• Domestic capex growth has slowed in recent months as companies grapple with trade uncertainty
  • The recent slowing has interrupted an otherwise solid two years for capital spending growth.
  • We expect robust capex growth to resume once U.S. businesses get more clarity around trade.

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Business capital expenditures (capex) have grown solidly over the past two years after an oil-related contraction in 2015 and 2016. Part of the turnaround has been a natural rebound from those two years of slowdown, but fiscal stimulus is also playing an increasingly important role. Tax and spending packages passed in late 2017 and early 2018 have provided the economy with a $350 billion windfall that has helped raise business confidence and boost firms’ earnings, leading them to focus more on investing in their businesses for future growth [Figure 1]. Changes in tax laws have also allowed businesses to expense capital purchases, making them less expensive, and to bring their overseas profits back to the United States (known as repatriation), providing an additional lift to business spending. As a result, some measures of capex, manufacturing, and business confidence climbed to their highest levels of the business cycle in 2018.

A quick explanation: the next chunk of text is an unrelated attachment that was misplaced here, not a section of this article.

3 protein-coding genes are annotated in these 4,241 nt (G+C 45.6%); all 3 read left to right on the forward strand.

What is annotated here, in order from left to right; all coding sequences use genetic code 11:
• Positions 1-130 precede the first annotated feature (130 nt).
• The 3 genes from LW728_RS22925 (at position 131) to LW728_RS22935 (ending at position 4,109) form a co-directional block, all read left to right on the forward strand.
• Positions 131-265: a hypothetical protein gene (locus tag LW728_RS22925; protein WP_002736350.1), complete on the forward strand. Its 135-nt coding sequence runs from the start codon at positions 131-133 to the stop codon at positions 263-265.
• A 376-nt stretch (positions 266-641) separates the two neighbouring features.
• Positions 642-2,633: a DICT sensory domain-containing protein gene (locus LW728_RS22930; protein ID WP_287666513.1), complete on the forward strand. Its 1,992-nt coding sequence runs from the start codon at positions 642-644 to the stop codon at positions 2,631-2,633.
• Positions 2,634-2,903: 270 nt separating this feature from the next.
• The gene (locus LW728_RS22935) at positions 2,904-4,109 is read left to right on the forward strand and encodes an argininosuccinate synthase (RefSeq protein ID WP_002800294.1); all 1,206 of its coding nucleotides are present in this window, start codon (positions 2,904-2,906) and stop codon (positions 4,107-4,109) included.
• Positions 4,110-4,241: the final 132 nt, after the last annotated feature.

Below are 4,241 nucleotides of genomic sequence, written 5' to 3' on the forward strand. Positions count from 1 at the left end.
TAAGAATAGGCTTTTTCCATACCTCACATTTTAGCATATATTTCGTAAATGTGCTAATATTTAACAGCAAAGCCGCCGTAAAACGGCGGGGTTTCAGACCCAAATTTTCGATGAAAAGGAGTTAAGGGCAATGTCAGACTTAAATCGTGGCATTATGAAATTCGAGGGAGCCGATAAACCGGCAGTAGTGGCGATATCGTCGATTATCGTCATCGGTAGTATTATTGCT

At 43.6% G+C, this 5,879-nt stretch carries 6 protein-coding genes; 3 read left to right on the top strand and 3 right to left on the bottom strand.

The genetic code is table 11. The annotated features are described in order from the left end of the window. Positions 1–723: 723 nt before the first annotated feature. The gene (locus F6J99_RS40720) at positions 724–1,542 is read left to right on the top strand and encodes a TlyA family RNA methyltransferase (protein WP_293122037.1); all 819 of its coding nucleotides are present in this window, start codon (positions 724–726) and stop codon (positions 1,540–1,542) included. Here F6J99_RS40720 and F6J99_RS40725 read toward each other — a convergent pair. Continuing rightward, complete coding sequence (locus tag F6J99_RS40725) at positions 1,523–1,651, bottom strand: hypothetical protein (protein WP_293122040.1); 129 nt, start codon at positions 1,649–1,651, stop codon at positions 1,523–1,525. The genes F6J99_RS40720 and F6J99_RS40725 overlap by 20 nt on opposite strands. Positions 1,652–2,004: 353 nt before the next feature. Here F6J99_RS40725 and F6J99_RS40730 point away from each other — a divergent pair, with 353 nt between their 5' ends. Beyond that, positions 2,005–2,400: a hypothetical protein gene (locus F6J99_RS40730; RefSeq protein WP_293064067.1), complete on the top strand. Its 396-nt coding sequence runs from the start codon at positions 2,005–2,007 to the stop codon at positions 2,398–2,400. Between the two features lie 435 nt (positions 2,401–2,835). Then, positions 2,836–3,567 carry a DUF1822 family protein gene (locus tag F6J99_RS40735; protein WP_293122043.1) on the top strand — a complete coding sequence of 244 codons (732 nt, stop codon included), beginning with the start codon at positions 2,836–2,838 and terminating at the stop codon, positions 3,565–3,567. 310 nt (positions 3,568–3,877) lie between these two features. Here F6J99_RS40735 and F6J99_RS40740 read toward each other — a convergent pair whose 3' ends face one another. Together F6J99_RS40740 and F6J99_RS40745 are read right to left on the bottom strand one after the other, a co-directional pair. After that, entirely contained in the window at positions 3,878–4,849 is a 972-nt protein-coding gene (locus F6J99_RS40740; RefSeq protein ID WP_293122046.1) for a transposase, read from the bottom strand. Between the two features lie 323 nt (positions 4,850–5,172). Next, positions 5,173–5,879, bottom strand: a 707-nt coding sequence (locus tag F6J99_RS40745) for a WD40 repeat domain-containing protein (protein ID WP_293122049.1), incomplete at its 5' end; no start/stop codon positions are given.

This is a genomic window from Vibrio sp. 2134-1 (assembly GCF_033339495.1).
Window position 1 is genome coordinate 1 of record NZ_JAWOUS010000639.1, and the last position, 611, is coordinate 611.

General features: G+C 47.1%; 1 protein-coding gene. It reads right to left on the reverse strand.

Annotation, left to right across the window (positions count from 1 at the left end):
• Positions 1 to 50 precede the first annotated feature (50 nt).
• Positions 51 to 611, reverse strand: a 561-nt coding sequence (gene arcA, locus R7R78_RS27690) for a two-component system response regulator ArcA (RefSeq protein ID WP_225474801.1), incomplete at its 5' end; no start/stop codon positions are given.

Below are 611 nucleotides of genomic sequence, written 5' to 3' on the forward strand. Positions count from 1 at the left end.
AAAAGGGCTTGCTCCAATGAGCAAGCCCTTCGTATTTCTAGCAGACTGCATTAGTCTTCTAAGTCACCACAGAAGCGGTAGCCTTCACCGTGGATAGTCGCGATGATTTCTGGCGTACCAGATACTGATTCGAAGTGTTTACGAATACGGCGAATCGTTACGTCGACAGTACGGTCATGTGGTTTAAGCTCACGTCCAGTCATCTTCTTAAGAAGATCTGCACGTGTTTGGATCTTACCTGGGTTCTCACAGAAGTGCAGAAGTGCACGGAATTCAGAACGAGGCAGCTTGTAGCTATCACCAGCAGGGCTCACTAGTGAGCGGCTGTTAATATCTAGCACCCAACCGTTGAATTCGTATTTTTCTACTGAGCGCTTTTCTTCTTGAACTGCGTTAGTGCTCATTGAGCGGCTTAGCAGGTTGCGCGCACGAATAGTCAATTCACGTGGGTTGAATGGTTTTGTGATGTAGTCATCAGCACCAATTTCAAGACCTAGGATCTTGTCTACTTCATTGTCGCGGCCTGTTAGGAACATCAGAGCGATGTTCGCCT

Recently, trade tensions have started to hinder the promising improvement in business spending. Underlying economic data have pointed to a deterioration in corporate demand and equipment production as input costs rise and supply chain disruptions create new challenges. Investors took notice of this trend when declining capex weighed on gross domestic product (GDP) last quarter. Nonresidential fixed investment added about 0.1% to 3.5% in third quarter output growth, its smallest contribution since the fourth quarter of 2016. In that quarter, business spending as a percentage of total GDP dropped the most since 2015, indicating that corporations had pulled back on expenditures significantly, even as the economy expanded at one of its fastest paces of the cycle.

Since then, economic data have showed that the U.S.-China trade dispute has increasingly hindered business plans for domestic corporations. As shown in Figure 1, new orders for nondefense capital goods (excluding aircraft), our best proxy for future capex, increased 4.8% year over year in October. Last month’s growth rebounded from a disappointing September, in which new orders slowed the most in 18 months, even as S&P 500 Index companies posted 20% profit growth in the third quarter. Domestic new orders have increasingly succumbed to the cooling effect of tariffs, which have weighed on international business orders over the past several months. The Institute for Supply Management’s (ISM) gauge of new business orders fell to the lowest level since April 2017 last month, hampered by steep declines in export orders as overseas manufacturers cut production in preparation for lower demand. New orders are viewed as a leading component for manufacturing and the economy, so the drop in new orders could foreshadow weakness in output.